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Attractive
Spring Millinery.
Our buyer and designer have returned from the
East with a choice selection and most complete
line of eorythlnR wearable In millinery.
Due precaution was taken to procure only the
very latest and prettiest things In vogue.
The styles are ho fascinating, the prices arc so
moderate, one finds herself tempted to buy on
viewing the hats.
So be prepared for a surprise and be ready
to possess w hat is dear to every woman's heart
a new Spring Hnt.
We have them In chiffon, all colors, trimmed
and untrimmed. $1.25 to $6.00.
Mos-s braid, riblwi braid, fancy straw, burnt
straw, chip, Milan, hair, etc.. flats, turbans, s-oft-bodv
hats in natural and all colors and shades,
$1.08 to $7.50.
I'or early wear, pretty suit and street hats.
$2.98 to $7.00.
Dainty flower hats for dress, $4.98 to $10.00.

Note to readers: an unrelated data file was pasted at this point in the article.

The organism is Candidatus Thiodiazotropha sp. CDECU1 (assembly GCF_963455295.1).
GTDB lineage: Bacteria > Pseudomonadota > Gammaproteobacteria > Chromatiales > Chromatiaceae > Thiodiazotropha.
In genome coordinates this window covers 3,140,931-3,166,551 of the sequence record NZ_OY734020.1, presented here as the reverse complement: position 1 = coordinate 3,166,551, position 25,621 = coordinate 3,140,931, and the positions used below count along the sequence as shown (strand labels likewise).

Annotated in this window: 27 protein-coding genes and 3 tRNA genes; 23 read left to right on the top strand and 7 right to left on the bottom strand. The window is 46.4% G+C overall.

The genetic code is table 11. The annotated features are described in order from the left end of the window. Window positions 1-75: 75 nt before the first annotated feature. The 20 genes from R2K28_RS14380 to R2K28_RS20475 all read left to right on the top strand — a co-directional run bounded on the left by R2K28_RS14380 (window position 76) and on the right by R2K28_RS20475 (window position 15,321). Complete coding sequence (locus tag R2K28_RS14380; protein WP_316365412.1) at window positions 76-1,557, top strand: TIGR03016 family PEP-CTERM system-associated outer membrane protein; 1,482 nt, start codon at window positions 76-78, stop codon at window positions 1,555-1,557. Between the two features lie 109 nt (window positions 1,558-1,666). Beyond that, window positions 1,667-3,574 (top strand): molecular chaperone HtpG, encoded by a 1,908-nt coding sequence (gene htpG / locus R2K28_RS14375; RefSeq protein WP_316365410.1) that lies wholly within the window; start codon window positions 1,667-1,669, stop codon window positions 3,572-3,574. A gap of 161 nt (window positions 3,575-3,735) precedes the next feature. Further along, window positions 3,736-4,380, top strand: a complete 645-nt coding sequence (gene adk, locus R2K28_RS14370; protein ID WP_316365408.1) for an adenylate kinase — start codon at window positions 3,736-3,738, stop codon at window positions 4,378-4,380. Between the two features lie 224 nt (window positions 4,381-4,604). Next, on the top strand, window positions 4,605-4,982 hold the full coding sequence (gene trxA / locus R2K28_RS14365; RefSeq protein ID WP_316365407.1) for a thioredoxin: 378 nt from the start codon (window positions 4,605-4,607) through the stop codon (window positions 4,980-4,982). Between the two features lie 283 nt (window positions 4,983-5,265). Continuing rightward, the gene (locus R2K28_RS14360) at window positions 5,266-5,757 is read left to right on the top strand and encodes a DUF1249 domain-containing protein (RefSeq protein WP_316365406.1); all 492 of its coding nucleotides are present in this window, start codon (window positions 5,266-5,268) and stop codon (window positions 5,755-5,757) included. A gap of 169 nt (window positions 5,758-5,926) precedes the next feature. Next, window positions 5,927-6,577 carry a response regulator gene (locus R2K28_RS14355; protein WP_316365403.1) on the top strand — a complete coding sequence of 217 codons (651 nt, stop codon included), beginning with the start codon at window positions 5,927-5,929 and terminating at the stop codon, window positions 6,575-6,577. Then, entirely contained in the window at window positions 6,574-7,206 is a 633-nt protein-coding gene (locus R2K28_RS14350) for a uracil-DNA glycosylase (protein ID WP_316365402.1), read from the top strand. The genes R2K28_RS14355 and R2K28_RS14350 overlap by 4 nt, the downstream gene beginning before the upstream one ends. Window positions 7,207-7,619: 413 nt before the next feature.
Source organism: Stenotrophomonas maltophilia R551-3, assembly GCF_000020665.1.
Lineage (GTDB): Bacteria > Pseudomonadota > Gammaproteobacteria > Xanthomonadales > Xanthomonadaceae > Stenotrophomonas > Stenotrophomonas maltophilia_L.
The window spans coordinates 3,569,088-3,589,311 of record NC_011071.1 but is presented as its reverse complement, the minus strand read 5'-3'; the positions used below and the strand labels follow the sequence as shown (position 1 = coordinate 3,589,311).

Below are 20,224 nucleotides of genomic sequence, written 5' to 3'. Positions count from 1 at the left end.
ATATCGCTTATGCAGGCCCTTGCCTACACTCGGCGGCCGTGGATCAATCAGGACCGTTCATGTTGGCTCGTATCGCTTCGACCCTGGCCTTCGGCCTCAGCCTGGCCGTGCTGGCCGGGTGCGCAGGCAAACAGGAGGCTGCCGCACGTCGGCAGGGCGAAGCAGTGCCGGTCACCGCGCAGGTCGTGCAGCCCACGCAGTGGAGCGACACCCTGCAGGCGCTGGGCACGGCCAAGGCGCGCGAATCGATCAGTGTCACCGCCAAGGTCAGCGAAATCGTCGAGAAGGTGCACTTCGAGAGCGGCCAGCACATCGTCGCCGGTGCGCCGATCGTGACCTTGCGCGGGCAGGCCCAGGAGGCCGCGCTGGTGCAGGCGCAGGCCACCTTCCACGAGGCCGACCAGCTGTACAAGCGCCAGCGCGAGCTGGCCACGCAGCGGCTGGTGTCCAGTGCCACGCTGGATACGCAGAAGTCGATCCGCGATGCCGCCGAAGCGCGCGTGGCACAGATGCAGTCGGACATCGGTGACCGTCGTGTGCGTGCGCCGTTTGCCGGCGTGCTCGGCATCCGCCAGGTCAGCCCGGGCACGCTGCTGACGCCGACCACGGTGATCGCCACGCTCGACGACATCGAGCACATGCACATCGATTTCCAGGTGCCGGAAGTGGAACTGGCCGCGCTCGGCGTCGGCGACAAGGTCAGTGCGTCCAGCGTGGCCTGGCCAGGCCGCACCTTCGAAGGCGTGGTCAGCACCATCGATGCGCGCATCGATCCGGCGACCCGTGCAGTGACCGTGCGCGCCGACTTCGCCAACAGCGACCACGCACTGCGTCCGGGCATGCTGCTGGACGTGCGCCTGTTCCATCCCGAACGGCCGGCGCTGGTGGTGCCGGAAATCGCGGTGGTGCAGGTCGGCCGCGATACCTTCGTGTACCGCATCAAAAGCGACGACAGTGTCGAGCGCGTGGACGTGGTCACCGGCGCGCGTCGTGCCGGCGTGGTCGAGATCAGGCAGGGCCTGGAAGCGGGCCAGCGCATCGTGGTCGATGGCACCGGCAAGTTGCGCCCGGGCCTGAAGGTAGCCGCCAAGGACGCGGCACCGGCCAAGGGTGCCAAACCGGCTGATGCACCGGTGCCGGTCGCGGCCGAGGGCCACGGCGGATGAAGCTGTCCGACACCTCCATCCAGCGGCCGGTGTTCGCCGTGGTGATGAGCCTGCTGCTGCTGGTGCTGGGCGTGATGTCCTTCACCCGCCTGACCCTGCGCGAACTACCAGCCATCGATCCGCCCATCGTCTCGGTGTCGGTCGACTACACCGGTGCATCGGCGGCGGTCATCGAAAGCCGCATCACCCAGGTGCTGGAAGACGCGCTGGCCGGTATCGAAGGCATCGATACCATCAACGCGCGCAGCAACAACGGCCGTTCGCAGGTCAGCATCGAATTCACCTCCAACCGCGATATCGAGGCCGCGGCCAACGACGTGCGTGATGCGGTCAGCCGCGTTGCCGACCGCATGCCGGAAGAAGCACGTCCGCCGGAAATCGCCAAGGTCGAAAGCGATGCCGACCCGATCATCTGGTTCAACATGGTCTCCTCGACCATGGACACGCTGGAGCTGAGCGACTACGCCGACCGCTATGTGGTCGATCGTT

White Goods.
Heavy White Figured Pique, 20c value j
Opening Prieo UC
Pin-Dotted St. Gall Swiss, SOc value 'Jfk
Opening Price & vlv.
4S-inch French Batiste, extra quality c
Opening Price JJC
Mercerized Pique, in fancy figures, soft Of
finish Opening Price J VrC
63-Inch White Organdie, 50c value OCr.
Opening Price JJl
Mercerized Oxford, in evening shades, AS
60c value Opening Price , TJC
S Washfrigtorl Avenue and Sixth Street., t
"GIVE CHLOROFORM TO
DYING WRECK VICTIMS."
Mrs. Maude Ballington Booth Advocates This to Lessen Suffering
and Writes to Fifty Railroad Presidents, Asking Them to Equip
Kvery Train With a Small Gise Containing Chloroform,
Ether and Antiseptic Solutions.
REPUBLIC SPEr-IAT
New York, JIurch 7 The terrible suffer